January 16th, 2014
Tech companies will often include some sort of equity in their compensation packages. It’s an excellent way to motivate employees, as they’re literally invested in the success of the company. For smaller startups, this equity typically comes in the form of options – the option to buy shares at a certain price, hopefully lower than what you can sell them for as the company grows. Larger companies may just give you stock directly in the form of restricted stock units (RSUs). If you want to read more about of how equity works, this eBook is good start.
Whatever form of equity one receives, it rarely comes all at once. The options or RSUs are doled out in staggered increments over the course of several years, typically four. Exactly what percentages of the equity are doled out and when varies, but there’s usually one-year cliff, meaning that the employee receives nothing until she’s been there for a full year. At that point, she might get 25% of whatever she’s entitled to. Once an employee has reached the one-year cliff, there are two common forms of equity distribution. In one, the remaining equity is distributed yearly, 25% every year. In the other, it’s distributed monthly, 1/48th each month. In both cases, the entire 100% is paid out over four years.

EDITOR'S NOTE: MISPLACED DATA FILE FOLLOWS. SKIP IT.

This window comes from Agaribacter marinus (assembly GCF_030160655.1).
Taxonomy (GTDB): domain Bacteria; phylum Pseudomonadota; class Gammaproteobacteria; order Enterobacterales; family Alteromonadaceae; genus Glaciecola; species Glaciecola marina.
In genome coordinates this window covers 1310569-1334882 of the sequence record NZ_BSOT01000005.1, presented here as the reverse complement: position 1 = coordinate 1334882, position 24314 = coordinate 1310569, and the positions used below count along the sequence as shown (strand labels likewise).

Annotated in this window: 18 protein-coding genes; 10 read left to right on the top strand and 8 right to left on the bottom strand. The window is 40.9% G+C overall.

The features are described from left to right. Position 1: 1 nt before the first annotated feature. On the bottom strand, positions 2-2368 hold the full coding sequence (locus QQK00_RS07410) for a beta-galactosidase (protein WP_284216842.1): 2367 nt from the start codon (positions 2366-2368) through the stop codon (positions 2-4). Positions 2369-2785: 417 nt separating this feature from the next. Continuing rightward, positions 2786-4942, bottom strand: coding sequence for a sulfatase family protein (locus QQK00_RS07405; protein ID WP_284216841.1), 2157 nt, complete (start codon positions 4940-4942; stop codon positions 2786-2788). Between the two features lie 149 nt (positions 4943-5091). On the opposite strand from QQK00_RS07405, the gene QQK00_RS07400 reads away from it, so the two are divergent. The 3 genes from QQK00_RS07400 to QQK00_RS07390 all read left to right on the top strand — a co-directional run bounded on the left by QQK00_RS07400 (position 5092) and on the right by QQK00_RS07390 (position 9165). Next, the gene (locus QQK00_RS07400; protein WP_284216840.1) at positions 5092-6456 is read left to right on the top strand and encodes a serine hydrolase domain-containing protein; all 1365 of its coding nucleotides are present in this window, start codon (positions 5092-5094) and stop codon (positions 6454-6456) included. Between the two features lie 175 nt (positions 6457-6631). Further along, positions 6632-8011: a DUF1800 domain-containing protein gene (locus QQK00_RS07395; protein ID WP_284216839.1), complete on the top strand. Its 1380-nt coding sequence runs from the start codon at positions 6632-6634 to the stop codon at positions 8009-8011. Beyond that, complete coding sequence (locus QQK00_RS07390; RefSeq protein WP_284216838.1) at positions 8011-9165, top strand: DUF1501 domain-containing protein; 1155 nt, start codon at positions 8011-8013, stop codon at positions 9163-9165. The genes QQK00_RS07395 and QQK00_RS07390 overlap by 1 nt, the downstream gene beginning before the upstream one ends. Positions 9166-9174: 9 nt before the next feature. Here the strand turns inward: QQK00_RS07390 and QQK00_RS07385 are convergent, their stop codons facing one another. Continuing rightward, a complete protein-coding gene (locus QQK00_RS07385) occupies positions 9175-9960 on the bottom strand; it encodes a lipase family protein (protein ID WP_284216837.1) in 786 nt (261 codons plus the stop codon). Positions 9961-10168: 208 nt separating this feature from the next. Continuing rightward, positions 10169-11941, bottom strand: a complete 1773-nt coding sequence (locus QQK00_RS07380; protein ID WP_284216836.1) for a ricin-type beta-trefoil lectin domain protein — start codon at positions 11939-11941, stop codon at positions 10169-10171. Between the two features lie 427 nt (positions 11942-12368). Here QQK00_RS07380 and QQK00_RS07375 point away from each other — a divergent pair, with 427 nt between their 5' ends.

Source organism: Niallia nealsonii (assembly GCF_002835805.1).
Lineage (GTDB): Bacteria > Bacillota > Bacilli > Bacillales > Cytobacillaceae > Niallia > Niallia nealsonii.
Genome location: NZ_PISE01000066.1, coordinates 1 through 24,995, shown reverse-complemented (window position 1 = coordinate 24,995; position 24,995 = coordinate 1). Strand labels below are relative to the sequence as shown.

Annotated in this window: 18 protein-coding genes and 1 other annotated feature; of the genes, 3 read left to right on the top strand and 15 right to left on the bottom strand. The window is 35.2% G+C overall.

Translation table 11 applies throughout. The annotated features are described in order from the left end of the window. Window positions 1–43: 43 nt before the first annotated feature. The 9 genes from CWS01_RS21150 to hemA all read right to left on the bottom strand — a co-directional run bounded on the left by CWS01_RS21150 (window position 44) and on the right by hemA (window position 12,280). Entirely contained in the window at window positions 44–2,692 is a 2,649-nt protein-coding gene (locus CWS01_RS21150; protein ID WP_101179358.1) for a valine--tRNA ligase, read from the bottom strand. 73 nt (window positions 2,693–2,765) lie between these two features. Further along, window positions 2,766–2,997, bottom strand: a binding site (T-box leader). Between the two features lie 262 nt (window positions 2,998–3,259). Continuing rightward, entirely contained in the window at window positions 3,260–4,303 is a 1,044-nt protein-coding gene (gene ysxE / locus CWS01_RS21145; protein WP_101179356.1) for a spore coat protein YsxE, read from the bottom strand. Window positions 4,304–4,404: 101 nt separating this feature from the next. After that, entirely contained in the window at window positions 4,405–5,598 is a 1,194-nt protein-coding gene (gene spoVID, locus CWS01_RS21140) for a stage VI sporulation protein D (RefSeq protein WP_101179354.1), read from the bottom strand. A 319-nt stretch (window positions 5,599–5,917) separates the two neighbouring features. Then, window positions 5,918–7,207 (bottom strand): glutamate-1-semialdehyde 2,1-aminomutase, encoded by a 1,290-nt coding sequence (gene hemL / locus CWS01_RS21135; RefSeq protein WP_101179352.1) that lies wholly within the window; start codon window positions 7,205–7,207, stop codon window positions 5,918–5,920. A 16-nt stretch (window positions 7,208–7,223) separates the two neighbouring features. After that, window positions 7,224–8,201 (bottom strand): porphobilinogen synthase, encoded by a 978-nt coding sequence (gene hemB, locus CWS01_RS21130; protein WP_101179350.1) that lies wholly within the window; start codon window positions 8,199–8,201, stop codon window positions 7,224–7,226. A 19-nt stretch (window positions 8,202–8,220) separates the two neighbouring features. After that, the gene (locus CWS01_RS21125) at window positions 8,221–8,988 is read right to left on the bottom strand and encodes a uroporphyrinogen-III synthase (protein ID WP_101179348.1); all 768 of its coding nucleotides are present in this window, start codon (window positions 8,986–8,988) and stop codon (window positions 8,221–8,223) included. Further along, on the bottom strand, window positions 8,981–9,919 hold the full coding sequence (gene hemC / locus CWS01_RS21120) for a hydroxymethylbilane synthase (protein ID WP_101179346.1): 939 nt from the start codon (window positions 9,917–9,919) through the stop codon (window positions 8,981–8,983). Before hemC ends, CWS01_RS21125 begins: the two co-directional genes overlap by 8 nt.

The more granular the distribution, the better. If an employee is ready to part ways with their company, which happens, they’ll often wait around however many months until the next equity payment comes in before leaving. During this time, employees can be dead weights, holding their team back because they’re checked out and poisoning the office culture because they’re unhappy. This is especially true if equity is a large portion of their compensation, where leaving before the next payout would be financially illogical.
If there’s a good reason to withhold equity payments to yearly increments after a cliff, I have yet to hear it. I assume that there are conveniences in the paperwork of distributing equity to an employee once a year, but those are certainly not worth the potential productivity and morale costs.